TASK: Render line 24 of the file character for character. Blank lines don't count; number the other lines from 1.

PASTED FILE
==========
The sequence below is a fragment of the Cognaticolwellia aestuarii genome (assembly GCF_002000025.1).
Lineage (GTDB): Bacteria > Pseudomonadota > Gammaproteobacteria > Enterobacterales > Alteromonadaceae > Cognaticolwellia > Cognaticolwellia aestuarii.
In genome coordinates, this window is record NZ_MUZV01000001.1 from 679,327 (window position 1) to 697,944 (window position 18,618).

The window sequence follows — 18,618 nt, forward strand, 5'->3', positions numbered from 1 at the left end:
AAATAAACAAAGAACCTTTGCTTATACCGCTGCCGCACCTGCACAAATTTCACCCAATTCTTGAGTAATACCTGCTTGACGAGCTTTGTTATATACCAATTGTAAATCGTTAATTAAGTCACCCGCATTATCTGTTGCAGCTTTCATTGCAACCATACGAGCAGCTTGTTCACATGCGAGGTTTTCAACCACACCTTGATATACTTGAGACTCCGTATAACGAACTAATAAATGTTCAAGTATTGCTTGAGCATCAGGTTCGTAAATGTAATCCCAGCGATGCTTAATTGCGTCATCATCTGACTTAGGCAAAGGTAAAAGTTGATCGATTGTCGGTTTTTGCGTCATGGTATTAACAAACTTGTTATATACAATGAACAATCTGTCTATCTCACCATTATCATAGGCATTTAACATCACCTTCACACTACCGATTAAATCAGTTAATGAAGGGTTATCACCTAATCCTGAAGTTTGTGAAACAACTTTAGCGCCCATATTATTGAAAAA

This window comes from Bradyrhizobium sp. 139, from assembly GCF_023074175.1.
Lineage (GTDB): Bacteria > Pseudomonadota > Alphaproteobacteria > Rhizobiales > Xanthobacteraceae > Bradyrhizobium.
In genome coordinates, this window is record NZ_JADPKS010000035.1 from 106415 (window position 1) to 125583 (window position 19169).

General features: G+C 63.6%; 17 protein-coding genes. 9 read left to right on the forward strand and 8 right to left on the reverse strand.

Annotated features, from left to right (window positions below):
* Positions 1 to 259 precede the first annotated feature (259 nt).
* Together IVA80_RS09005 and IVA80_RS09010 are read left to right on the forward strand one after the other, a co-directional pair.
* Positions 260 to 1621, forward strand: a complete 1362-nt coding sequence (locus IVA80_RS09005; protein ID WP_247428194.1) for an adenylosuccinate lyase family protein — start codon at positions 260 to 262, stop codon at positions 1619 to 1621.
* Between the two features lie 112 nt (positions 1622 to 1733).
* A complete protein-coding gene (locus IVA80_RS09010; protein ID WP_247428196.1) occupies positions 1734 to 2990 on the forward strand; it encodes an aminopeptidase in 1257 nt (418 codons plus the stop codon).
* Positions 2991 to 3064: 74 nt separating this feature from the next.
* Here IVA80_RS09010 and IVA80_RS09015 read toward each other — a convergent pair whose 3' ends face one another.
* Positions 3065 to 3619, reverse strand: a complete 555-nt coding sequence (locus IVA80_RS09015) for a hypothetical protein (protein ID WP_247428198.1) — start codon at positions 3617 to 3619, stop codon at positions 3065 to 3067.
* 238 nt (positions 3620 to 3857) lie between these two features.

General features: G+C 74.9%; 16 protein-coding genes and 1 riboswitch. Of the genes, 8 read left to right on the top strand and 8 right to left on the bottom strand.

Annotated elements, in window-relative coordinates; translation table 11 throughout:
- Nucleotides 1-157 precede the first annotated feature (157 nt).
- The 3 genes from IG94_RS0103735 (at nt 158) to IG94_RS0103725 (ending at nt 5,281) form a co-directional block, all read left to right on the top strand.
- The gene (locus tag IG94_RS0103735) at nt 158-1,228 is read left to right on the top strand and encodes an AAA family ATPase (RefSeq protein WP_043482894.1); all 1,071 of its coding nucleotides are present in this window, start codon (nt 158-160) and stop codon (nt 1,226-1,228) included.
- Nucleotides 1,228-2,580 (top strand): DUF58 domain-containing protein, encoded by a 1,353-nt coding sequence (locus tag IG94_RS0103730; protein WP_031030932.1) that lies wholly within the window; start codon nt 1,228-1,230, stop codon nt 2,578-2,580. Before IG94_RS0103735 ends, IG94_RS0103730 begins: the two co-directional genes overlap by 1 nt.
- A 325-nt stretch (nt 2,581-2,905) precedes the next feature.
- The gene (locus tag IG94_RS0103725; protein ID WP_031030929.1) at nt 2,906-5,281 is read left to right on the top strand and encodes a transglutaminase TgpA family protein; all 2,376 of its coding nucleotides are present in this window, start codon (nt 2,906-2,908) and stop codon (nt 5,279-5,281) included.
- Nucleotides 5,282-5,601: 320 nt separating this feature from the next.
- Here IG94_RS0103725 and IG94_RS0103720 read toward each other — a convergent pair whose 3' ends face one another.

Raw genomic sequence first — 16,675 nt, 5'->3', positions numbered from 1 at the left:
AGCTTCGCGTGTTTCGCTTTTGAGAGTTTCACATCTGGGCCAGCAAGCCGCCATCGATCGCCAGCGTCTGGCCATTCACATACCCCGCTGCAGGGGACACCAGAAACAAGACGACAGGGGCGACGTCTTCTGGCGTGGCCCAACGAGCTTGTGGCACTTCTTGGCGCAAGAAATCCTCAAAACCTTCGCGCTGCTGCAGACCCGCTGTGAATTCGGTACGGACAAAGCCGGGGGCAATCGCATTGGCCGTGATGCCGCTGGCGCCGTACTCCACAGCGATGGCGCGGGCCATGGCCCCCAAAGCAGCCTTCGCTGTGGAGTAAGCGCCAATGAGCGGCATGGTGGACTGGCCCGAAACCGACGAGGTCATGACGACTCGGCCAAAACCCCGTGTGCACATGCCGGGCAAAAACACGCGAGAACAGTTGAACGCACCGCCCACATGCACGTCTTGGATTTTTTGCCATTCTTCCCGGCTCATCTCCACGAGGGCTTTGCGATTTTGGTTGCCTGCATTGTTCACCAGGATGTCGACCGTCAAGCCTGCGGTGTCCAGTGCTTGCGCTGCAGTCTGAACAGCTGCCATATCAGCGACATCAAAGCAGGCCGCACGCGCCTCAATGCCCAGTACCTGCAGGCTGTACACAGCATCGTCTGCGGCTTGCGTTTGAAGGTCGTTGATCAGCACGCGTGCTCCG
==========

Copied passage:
- The gene (locus tag IG94_RS0103735) at nt 158-1,228 is read left to right on the top strand and encodes an AAA family ATPase (RefSeq protein WP_043482894.1); all 1,071 of its coding nucleotides are present in this window, start codon (nt 158-160) and stop codon (nt 1,226-1,228) included.